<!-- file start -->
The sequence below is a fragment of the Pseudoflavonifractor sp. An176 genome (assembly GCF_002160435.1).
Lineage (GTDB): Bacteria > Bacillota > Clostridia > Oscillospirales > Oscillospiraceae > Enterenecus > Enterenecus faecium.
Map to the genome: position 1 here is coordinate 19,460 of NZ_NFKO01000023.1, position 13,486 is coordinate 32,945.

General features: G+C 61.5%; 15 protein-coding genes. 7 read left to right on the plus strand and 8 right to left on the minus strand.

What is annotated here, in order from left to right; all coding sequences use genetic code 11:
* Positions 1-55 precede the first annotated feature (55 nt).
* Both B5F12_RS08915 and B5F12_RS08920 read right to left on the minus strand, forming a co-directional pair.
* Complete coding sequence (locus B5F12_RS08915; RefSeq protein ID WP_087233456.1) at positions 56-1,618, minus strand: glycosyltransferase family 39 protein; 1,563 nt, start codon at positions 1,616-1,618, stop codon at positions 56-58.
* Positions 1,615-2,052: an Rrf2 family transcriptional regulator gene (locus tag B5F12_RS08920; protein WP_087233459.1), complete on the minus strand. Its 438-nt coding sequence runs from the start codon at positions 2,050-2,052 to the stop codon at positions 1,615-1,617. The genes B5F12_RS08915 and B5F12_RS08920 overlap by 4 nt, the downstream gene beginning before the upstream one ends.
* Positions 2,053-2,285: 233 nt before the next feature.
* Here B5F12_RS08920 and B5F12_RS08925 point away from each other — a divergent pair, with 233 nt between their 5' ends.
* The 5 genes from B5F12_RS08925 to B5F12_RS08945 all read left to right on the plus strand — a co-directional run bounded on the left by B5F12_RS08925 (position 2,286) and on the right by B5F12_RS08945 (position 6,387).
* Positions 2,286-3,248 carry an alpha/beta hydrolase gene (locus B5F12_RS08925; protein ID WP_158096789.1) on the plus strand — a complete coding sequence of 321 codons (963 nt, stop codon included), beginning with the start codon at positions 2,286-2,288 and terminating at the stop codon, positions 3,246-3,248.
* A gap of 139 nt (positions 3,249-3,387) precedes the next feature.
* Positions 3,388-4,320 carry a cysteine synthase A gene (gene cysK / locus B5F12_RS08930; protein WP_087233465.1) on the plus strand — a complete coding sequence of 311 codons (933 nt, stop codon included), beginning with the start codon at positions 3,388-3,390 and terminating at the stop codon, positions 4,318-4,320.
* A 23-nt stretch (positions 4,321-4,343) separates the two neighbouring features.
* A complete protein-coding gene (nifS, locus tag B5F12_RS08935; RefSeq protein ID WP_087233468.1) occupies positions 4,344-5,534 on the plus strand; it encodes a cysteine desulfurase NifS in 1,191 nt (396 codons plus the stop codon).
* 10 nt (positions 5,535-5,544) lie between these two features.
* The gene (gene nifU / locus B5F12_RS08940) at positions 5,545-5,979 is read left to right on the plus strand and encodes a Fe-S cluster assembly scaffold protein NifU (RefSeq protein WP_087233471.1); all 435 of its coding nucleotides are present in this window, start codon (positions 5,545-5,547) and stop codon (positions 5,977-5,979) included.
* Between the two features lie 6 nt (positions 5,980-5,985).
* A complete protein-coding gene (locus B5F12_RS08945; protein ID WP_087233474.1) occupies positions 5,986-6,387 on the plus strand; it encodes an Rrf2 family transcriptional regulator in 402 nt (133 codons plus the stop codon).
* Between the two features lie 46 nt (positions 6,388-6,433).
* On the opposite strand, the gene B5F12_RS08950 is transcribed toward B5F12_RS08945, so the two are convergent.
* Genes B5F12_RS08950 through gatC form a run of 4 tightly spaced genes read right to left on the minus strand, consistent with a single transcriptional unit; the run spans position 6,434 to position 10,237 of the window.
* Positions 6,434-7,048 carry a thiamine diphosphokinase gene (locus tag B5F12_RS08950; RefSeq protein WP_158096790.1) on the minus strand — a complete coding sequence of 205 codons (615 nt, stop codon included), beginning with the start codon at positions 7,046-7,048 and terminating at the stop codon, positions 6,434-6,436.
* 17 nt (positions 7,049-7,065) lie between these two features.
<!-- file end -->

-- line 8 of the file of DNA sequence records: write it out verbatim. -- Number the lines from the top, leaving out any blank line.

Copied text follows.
* Complete coding sequence (locus B5F12_RS08915; RefSeq protein ID WP_087233456.1) at positions 56-1,618, minus strand: glycosyltransferase family 39 protein; 1,563 nt, start codon at positions 1,616-1,618, stop codon at positions 56-58.